# Modification of the Ajtai-Szemerédi argument

## Contents

- 1 Introduction
- 2 Notation and terminology
- 3 The proof
- 3.1 Step 1: finding a dense diagonal
- 3.2 Step 2: a dense 12-set disjoint from A
- 3.3 Step 3: a dense 12-set that correlates with A
- 3.4 Step 4: a dense 1-set can be almost entirely partitioned into large grids
- 3.5 Step 5: a dense 12-set can be almost entirely partitioned into large grids
- 3.6 Step 6: obtaining a density increment on a large grid

- 4 Remark

## Introduction

This page is devoted to a detailed outline of a proof of the corners theorem. It is closely related to the proof of Ajtai and Szemerédi, but it is not quite identical. Their proof feels a bit like a clever trick: it is possible to regard this proof as an explanation of why theirs works. Here, for completeness, is a statement of the theorem.

**Theorem.** (Ajtai and Szemerédi) For every [math]\delta\gt0[/math] there exists n such that every subset A of [math][n]^2[/math] of size at least [math]\delta n^2[/math] contains a triple of points [math](x,y),(x+d,y),(x,y+d)[/math] with [math]d\gt0.[/math]

## Notation and terminology

A corner is a subset of [math][n]^2[/math] of the form [math]\{(x,y),(x+d,y),(x,y+d)\}[/math] with [math]d\gt0.[/math] A *corner-free* subset of [math][n]^2[/math] is a subset that contains no corners. A *grid* is a subset of [math][n]^2[/math] of the form [math]P\times Q[/math] where P and Q are arithmetic progressions with the same common difference. A *diagonal* is a set of the form [math]\{(x,y):x+y=t\}[/math] for some t.

A *1-set* is a subset of [math][n]^2[/math] of the form [math]X\times [n].[/math] A *2-set* is a set of the form [math][n]\times Y.[/math] A *12-set* is a set of the form [math]X\times Y.[/math] The 12-set [math]X\times Y[/math] is the intersection of the 1-set [math]X\times[n][/math]with the 2-set [math][n]\times Y.[/math] These definitions localize to grids in an obvious way: for example, a *1-subset* of the grid [math]P\times Q[/math] is a set of the form [math]R\times Q[/math] where R is a subset of P.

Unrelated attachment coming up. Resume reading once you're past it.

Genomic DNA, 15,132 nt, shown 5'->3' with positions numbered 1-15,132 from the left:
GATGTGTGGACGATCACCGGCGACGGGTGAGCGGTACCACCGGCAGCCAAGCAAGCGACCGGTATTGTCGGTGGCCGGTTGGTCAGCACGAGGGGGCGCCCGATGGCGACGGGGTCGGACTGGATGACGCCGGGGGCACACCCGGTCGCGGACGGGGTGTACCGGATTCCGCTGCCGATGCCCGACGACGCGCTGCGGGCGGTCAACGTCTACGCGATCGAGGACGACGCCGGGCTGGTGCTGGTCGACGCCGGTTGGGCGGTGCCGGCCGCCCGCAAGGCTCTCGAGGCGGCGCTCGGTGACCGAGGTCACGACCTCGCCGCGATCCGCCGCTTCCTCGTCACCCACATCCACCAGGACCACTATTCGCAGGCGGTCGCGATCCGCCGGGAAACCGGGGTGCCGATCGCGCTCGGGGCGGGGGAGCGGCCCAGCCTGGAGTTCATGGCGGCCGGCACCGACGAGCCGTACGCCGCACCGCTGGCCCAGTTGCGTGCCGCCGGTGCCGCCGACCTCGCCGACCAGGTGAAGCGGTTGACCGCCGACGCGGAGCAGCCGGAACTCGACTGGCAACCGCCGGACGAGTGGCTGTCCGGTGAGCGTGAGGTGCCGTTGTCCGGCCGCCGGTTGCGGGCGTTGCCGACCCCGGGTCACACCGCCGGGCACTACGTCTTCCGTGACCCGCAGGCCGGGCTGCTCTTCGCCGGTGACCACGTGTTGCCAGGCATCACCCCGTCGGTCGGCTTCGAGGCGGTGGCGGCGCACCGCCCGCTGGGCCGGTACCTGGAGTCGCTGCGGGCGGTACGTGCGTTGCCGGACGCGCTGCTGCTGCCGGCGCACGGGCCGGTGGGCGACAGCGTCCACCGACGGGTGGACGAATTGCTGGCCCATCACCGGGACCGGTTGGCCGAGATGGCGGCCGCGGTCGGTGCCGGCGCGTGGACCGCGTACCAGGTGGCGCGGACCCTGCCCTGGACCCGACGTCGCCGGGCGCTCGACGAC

We shall use words like "long" and "large" to mean "of size that tends to infinity with n". For instance, if P and Q are arithmetic progressions with the same common difference and length [math]\log\log\log\log\log\log n,[/math] then [math]P\times Q[/math] is a large grid and P and Q are long arithmetic progressions. Also, if A is the set inside which we are trying to find a corner and X is some subset of [math][n]^2,[/math], then we shall refer to the number [math]|A\cap X|/|X|[/math] both as *the density of* A * inside* X, and also as *the density of* X. We shall use the latter wording only when there is no question of our being interested in the number [math]|X|/n^2.[/math]

## The proof

### Step 1: finding a dense diagonal

There are only 2n-1 diagonals, and each diagonal has length at most n. Therefore, if A has size [math]\delta n^2,[/math] then there must be a diagonal that contains at least [math]\delta n/2[/math] points of A, and inside this diagonal A must have density at least [math]\delta/2.[/math]

### Step 2: a dense 12-set disjoint from A

Pick a dense diagonal. That is, pick t such that the set [math]\{(x,y):x+y=t\}[/math] has density at least [math]\delta/2.[/math] Enumerate the points of this diagonal as [math](x_1,y_1),\dots,(x_{2m},y_{2m}),[/math] in increasing order of x. (If there are an odd number, then remove one.) Let [math]X=\{x_1,\dots,x_m\}[/math] and let [math]Y=\{y_{m+1},\dots,y_{2m}\}.[/math] If [math](x_i,y_j)\in A[/math] for some [math]i\ltj,[/math] then the three points [math](x_i,y_j),(x_i,t-x_i),(t-y_j,y_j)[/math] form a corner. (The d in this corner is [math]t-x_i-y_j,[/math] which is greater than zero because [math]y_j\lty_i=t-x_i.)[/math] Therefore the set [math]X\times Y,[/math] which has density at least [math]\delta^2/16[/math] in [math][n]^2,[/math] is disjoint from A.